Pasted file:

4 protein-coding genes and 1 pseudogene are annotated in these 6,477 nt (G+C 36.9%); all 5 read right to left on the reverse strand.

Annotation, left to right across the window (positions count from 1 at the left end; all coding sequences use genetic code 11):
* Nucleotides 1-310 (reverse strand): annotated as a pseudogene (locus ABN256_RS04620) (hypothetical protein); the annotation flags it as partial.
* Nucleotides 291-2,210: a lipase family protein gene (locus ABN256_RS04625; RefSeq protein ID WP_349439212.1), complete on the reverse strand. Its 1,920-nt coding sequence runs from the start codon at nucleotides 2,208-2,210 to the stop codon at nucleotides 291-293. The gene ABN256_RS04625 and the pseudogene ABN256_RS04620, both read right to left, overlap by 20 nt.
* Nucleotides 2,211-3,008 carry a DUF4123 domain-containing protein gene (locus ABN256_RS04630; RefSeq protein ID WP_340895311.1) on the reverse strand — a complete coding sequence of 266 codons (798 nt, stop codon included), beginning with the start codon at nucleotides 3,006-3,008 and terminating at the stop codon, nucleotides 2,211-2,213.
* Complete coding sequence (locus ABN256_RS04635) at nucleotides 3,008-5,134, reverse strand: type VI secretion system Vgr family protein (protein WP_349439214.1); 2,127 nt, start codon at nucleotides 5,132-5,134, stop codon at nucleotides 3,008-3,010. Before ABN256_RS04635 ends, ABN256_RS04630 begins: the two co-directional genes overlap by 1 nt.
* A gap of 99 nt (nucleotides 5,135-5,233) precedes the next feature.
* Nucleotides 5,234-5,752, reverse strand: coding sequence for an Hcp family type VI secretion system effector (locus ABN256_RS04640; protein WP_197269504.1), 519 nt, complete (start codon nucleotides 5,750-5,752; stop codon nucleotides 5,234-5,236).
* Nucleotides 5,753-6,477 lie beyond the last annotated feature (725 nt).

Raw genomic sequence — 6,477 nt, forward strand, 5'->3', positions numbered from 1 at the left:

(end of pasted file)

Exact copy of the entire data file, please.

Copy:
4 protein-coding genes and 1 pseudogene are annotated in these 6,477 nt (G+C 36.9%); all 5 read right to left on the reverse strand.

Annotation, left to right across the window (positions count from 1 at the left end; all coding sequences use genetic code 11):
* Nucleotides 1-310 (reverse strand): annotated as a pseudogene (locus ABN256_RS04620) (hypothetical protein); the annotation flags it as partial.
* Nucleotides 291-2,210: a lipase family protein gene (locus ABN256_RS04625; RefSeq protein ID WP_349439212.1), complete on the reverse strand. Its 1,920-nt coding sequence runs from the start codon at nucleotides 2,208-2,210 to the stop codon at nucleotides 291-293. The gene ABN256_RS04625 and the pseudogene ABN256_RS04620, both read right to left, overlap by 20 nt.
* Nucleotides 2,211-3,008 carry a DUF4123 domain-containing protein gene (locus ABN256_RS04630; RefSeq protein ID WP_340895311.1) on the reverse strand — a complete coding sequence of 266 codons (798 nt, stop codon included), beginning with the start codon at nucleotides 3,006-3,008 and terminating at the stop codon, nucleotides 2,211-2,213.
* Complete coding sequence (locus ABN256_RS04635) at nucleotides 3,008-5,134, reverse strand: type VI secretion system Vgr family protein (protein WP_349439214.1); 2,127 nt, start codon at nucleotides 5,132-5,134, stop codon at nucleotides 3,008-3,010. Before ABN256_RS04635 ends, ABN256_RS04630 begins: the two co-directional genes overlap by 1 nt.
* A gap of 99 nt (nucleotides 5,135-5,233) precedes the next feature.
* Nucleotides 5,234-5,752, reverse strand: coding sequence for an Hcp family type VI secretion system effector (locus ABN256_RS04640; protein WP_197269504.1), 519 nt, complete (start codon nucleotides 5,750-5,752; stop codon nucleotides 5,234-5,236).
* Nucleotides 5,753-6,477 lie beyond the last annotated feature (725 nt).

Raw genomic sequence — 6,477 nt, forward strand, 5'->3', positions numbered from 1 at the left: